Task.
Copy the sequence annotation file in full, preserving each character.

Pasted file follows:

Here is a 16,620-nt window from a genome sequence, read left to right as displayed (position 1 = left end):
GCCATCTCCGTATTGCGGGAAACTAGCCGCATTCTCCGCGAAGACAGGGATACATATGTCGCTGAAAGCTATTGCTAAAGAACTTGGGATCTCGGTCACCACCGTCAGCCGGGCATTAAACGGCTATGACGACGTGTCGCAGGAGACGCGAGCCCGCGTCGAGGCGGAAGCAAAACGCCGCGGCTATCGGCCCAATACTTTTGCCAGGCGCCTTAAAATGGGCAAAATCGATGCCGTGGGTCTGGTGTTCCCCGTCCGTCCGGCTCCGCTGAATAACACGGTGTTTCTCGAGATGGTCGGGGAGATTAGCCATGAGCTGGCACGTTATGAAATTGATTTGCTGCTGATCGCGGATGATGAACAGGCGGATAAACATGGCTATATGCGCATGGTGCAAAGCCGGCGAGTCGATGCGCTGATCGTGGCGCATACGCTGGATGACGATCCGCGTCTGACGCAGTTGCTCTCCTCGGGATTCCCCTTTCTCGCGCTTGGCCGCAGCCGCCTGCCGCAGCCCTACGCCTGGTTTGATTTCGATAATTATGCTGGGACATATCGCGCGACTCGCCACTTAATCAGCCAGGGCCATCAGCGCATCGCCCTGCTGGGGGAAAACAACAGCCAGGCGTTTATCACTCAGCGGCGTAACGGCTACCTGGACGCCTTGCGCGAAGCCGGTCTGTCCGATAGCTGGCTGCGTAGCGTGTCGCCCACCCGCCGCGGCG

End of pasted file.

Here is a 16,620-nt window from a genome sequence, read left to right as displayed (position 1 = left end):
GCCATCTCCGTATTGCGGGAAACTAGCCGCATTCTCCGCGAAGACAGGGATACATATGTCGCTGAAAGCTATTGCTAAAGAACTTGGGATCTCGGTCACCACCGTCAGCCGGGCATTAAACGGCTATGACGACGTGTCGCAGGAGACGCGAGCCCGCGTCGAGGCGGAAGCAAAACGCCGCGGCTATCGGCCCAATACTTTTGCCAGGCGCCTTAAAATGGGCAAAATCGATGCCGTGGGTCTGGTGTTCCCCGTCCGTCCGGCTCCGCTGAATAACACGGTGTTTCTCGAGATGGTCGGGGAGATTAGCCATGAGCTGGCACGTTATGAAATTGATTTGCTGCTGATCGCGGATGATGAACAGGCGGATAAACATGGCTATATGCGCATGGTGCAAAGCCGGCGAGTCGATGCGCTGATCGTGGCGCATACGCTGGATGACGATCCGCGTCTGACGCAGTTGCTCTCCTCGGGATTCCCCTTTCTCGCGCTTGGCCGCAGCCGCCTGCCGCAGCCCTACGCCTGGTTTGATTTCGATAATTATGCTGGGACATATCGCGCGACTCGCCACTTAATCAGCCAGGGCCATCAGCGCATCGCCCTGCTGGGGGAAAACAACAGCCAGGCGTTTATCACTCAGCGGCGTAACGGCTACCTGGACGCCTTGCGCGAAGCCGGTCTGTCCGATAGCTGGCTGCGTAGCGTGTCGCCCACCCGCCGCGGCG